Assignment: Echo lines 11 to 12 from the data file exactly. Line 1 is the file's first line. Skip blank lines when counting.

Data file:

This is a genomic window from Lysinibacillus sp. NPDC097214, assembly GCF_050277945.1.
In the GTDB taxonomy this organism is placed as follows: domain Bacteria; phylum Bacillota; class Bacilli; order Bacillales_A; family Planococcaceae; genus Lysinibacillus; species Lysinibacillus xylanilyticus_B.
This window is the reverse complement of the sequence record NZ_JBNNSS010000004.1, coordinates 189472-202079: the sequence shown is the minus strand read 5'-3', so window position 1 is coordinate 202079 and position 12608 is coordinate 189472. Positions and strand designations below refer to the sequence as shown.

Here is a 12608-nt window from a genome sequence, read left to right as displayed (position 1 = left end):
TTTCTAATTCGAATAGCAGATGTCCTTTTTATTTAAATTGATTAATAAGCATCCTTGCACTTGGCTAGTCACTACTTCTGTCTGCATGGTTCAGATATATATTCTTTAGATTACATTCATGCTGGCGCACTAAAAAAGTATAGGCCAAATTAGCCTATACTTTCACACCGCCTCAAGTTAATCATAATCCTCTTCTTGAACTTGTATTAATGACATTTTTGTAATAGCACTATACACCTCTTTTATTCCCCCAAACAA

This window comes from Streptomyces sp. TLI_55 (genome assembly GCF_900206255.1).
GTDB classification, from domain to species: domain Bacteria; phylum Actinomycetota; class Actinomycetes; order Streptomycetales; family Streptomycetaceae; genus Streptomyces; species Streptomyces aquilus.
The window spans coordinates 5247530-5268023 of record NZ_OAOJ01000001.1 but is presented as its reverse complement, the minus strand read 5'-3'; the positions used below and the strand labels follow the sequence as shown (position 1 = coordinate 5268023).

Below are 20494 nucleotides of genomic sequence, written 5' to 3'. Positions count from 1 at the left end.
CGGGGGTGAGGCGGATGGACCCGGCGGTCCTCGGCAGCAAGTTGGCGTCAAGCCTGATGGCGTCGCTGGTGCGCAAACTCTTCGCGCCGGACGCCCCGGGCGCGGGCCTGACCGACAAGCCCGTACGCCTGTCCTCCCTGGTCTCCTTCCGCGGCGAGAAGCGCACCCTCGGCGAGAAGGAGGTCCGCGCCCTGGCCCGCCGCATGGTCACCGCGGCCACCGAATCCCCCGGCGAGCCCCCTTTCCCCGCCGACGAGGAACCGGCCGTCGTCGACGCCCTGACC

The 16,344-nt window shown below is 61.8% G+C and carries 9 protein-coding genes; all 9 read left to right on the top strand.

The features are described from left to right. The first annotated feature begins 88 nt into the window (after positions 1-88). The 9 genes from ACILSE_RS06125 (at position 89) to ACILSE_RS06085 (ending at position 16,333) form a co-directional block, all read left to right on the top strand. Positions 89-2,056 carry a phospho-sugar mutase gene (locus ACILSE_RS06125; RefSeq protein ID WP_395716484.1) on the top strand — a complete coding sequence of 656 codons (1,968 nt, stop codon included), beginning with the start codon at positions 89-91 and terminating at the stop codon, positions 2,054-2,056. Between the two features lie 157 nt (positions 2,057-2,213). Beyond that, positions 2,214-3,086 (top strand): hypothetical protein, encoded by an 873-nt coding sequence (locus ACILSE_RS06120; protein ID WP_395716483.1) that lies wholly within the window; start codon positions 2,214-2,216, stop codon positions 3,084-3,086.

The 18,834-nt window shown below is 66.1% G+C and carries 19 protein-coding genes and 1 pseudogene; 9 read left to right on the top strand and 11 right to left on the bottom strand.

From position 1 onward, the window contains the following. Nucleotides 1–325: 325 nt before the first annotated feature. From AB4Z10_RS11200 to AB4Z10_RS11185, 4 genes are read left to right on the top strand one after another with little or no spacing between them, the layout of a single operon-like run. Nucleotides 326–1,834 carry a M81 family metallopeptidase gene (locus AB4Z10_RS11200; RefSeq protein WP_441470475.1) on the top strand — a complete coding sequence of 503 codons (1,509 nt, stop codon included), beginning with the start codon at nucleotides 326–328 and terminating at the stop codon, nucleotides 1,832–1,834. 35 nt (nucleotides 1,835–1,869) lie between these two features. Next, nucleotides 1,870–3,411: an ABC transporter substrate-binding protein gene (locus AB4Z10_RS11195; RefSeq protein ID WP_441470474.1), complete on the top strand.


The 16,344-nt window shown below is 61.8% G+C and carries 9 protein-coding genes; all 9 read left to right on the top strand.

The features are described from left to right. The first annotated feature begins 88 nt into the window (after positions 1-88). The 9 genes from ACILSE_RS06125 (at position 89) to ACILSE_RS06085 (ending at position 16,333) form a co-directional block, all read left to right on the top strand. Positions 89-2,056 carry a phospho-sugar mutase gene (locus ACILSE_RS06125; RefSeq protein ID WP_395716484.1) on the top strand — a complete coding sequence of 656 codons (1,968 nt, stop codon included), beginning with the start codon at positions 89-91 and terminating at the stop codon, positions 2,054-2,056. Between the two features lie 157 nt (positions 2,057-2,213). Beyond that, positions 2,214-3,086 (top strand): hypothetical protein, encoded by an 873-nt coding sequence (locus ACILSE_RS06120; protein ID WP_395716483.1) that lies wholly within the window; start codon positions 2,214-2,216, stop codon positions 3,084-3,086.